There are always challenges in driving abroad, whichever country you live in. In Brunei we are fortunate in many ways: it is easy to get a Brunei driving license if you already hold a British one; they drive on the left of the road, the same as the UK; there is a lot less traffic than in the UK due to the smaller population; fuel is dirt cheap; no honking horns and I’ve never witnessed a single incident of road rage.
Yet every time I get in to my car to cover any distance, I feel as though I am taking a risk. This risk exists wherever you are in the world, but there are certain things about Brunei’s roads and drivers that magnify this. It’s usual to see the debris left over from a crash when you go out, or the actual vehicles involved, and there will often be a pile of glass by a roundabout or a sign lying on the ground which someone has driven in to. During Ramadan the number of accidents is even more pronounced as a lack of food or drink makes people’s concentrations slip and the roads are horrendously busy around the breaking of the fast as people try to reach home, a restaurant or the mosque.
But accidents happen all year round. The quality of driving has a lot to be desired sometimes, on many occasions I’ve seen people who are just unaware of the rules of the road. Every time I come off a roundabout I check that there is no one in the left hand lane going right, as several times I have had a near miss. You often see someone skipping a red light, and it’s not uncommon for people to overtake in the most dangerous places – on a corner or in the face of heavy traffic. One of the most bizarre sights I’ve seen were parents parking on a roundabout when they went to collect their children from school. Although I would have loved a photo, it would have been a bit hypocritical of me to do the same in order to get a snap.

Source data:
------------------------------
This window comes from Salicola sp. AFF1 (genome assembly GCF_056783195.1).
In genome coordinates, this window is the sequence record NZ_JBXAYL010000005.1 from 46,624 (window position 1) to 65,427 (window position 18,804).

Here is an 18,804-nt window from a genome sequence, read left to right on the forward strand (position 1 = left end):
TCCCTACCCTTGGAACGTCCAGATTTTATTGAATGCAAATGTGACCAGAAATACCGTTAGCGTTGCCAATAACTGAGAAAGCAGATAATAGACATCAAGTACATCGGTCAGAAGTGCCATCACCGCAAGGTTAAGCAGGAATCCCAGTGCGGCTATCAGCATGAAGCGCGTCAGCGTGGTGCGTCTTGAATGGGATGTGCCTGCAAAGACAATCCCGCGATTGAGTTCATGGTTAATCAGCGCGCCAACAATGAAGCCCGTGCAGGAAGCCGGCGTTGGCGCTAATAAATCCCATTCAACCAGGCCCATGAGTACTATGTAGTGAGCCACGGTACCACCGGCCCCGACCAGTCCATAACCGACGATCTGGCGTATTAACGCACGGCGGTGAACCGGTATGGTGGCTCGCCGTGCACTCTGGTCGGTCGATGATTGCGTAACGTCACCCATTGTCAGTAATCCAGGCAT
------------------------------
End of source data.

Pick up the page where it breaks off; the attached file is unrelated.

The elements also have their part to play; when it rains it really rains here and the roads can become flooded in a very short time if they are not properly drained, not to mention the visibility which becomes dire. I try to avoid driving when it’s raining, but it’s not always possible.
The worst thing for me is the number of children you see roaming around the car without a seat belt or being held on the parent’s knees in the front of the car (sometimes by the driver!) I find this so sad as if the car were to crash the children would most likely die. Yet there is very little law enforcement upon the roads so this behaviour is unlikely to change. There are also very few instances of speed-trapping and no tests for drink driving (which is common amongst the expats), so very little deterrent exists.
Despite the risks, I still get in my car most days because the alternatives are walking in the heat or catching the non-air-conditioned local buses. Brunei is not a country that lends itself to pedestrianisation. But no matter where I am driving, even if it’s the shortest distance, I always make sure I maintain my concentration and expect the unexpected.